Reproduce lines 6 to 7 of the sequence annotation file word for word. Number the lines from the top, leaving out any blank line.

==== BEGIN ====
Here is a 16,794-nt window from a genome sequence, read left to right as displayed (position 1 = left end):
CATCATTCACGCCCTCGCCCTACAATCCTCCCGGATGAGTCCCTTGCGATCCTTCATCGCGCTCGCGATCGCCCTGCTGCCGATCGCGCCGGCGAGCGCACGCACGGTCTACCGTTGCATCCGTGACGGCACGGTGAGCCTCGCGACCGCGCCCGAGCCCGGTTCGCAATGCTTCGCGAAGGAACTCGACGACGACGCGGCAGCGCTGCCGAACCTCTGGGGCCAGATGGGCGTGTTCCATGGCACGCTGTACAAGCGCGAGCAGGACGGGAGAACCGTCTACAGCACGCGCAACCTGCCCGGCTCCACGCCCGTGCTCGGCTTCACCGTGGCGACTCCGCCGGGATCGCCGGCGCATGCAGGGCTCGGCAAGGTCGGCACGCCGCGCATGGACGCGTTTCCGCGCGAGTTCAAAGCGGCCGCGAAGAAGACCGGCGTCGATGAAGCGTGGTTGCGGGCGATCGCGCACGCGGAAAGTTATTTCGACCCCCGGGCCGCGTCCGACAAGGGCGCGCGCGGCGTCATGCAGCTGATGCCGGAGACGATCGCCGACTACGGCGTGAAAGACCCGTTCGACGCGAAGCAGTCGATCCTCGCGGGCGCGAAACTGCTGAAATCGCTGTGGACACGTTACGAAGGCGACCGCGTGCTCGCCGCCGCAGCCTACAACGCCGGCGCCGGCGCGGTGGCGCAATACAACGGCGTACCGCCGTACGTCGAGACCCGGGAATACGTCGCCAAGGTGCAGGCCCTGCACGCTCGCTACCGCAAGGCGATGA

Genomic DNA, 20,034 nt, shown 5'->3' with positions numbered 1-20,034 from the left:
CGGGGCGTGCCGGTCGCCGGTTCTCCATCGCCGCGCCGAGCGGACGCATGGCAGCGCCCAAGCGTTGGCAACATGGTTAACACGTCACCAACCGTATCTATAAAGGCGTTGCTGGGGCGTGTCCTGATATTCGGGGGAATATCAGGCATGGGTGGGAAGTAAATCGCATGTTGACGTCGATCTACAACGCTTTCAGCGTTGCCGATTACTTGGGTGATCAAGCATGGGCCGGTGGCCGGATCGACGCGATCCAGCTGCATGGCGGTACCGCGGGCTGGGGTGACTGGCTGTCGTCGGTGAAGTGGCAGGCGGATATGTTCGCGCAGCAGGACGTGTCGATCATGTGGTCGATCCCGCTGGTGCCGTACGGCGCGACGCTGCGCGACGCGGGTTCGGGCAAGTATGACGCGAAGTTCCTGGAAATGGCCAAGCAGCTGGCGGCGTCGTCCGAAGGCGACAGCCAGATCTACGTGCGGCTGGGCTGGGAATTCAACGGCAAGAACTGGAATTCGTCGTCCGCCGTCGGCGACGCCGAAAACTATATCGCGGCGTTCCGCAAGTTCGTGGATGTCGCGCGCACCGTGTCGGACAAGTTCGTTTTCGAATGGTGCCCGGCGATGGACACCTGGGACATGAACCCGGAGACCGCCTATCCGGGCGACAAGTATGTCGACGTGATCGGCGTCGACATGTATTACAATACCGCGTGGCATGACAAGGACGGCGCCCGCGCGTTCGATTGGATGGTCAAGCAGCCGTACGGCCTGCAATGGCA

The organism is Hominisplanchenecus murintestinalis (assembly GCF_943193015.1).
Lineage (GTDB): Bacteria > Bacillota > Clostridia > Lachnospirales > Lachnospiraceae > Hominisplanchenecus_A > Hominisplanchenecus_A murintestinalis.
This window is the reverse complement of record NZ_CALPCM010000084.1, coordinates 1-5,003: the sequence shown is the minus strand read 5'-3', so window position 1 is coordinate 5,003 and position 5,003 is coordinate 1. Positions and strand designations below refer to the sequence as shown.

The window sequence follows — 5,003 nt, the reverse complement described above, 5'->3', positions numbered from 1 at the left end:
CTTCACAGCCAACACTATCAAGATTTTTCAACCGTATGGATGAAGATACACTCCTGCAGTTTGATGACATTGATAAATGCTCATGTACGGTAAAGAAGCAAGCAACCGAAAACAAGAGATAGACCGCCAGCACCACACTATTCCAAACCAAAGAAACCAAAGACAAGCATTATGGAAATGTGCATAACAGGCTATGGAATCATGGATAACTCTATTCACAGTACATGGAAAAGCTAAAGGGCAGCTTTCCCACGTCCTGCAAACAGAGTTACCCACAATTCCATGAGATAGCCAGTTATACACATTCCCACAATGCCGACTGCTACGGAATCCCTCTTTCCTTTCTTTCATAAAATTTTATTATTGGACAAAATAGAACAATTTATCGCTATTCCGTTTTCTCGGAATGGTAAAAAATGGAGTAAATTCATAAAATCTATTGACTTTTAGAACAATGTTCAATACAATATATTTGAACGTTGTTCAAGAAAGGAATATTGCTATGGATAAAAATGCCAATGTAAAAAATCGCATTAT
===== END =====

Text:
Lineage (GTDB): Bacteria > Bacillota > Clostridia > Lachnospirales > Lachnospiraceae > Hominisplanchenecus_A > Hominisplanchenecus_A murintestinalis.
This window is the reverse complement of record NZ_CALPCM010000084.1, coordinates 1-5,003: the sequence shown is the minus strand read 5'-3', so window position 1 is coordinate 5,003 and position 5,003 is coordinate 1. Positions and strand designations below refer to the sequence as shown.